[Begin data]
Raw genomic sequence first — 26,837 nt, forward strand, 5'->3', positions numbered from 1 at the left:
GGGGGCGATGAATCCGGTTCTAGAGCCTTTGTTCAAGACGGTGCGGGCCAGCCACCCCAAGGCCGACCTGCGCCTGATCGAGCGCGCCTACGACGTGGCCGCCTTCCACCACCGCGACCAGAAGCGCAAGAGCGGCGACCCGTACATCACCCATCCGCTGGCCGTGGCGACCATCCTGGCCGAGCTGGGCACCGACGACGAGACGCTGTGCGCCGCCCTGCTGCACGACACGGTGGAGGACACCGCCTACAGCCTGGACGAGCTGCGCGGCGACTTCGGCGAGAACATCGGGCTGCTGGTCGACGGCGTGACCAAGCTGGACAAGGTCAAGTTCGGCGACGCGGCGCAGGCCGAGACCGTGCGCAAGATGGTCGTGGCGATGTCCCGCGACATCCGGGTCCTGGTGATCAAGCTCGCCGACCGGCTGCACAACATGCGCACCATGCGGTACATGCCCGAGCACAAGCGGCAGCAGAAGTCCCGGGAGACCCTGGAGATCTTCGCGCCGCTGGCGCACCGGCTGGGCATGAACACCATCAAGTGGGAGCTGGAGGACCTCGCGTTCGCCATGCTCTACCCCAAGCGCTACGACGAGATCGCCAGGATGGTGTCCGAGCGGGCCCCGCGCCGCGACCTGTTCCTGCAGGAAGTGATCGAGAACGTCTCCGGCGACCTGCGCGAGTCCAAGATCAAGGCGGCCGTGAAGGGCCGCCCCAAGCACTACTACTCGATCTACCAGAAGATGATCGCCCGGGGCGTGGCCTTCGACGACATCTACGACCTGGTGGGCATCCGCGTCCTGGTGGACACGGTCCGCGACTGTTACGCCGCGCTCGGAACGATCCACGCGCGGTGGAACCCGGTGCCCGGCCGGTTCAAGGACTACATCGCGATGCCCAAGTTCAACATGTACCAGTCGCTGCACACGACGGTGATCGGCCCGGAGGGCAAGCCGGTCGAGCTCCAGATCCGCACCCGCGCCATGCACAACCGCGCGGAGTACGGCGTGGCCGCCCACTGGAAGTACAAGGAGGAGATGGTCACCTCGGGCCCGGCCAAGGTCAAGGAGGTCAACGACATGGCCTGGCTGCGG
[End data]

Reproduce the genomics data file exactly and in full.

Raw genomic sequence first — 26,837 nt, forward strand, 5'->3', positions numbered from 1 at the left:
GGGGGCGATGAATCCGGTTCTAGAGCCTTTGTTCAAGACGGTGCGGGCCAGCCACCCCAAGGCCGACCTGCGCCTGATCGAGCGCGCCTACGACGTGGCCGCCTTCCACCACCGCGACCAGAAGCGCAAGAGCGGCGACCCGTACATCACCCATCCGCTGGCCGTGGCGACCATCCTGGCCGAGCTGGGCACCGACGACGAGACGCTGTGCGCCGCCCTGCTGCACGACACGGTGGAGGACACCGCCTACAGCCTGGACGAGCTGCGCGGCGACTTCGGCGAGAACATCGGGCTGCTGGTCGACGGCGTGACCAAGCTGGACAAGGTCAAGTTCGGCGACGCGGCGCAGGCCGAGACCGTGCGCAAGATGGTCGTGGCGATGTCCCGCGACATCCGGGTCCTGGTGATCAAGCTCGCCGACCGGCTGCACAACATGCGCACCATGCGGTACATGCCCGAGCACAAGCGGCAGCAGAAGTCCCGGGAGACCCTGGAGATCTTCGCGCCGCTGGCGCACCGGCTGGGCATGAACACCATCAAGTGGGAGCTGGAGGACCTCGCGTTCGCCATGCTCTACCCCAAGCGCTACGACGAGATCGCCAGGATGGTGTCCGAGCGGGCCCCGCGCCGCGACCTGTTCCTGCAGGAAGTGATCGAGAACGTCTCCGGCGACCTGCGCGAGTCCAAGATCAAGGCGGCCGTGAAGGGCCGCCCCAAGCACTACTACTCGATCTACCAGAAGATGATCGCCCGGGGCGTGGCCTTCGACGACATCTACGACCTGGTGGGCATCCGCGTCCTGGTGGACACGGTCCGCGACTGTTACGCCGCGCTCGGAACGATCCACGCGCGGTGGAACCCGGTGCCCGGCCGGTTCAAGGACTACATCGCGATGCCCAAGTTCAACATGTACCAGTCGCTGCACACGACGGTGATCGGCCCGGAGGGCAAGCCGGTCGAGCTCCAGATCCGCACCCGCGCCATGCACAACCGCGCGGAGTACGGCGTGGCCGCCCACTGGAAGTACAAGGAGGAGATGGTCACCTCGGGCCCGGCCAAGGTCAAGGAGGTCAACGACATGGCCTGGCTGCGG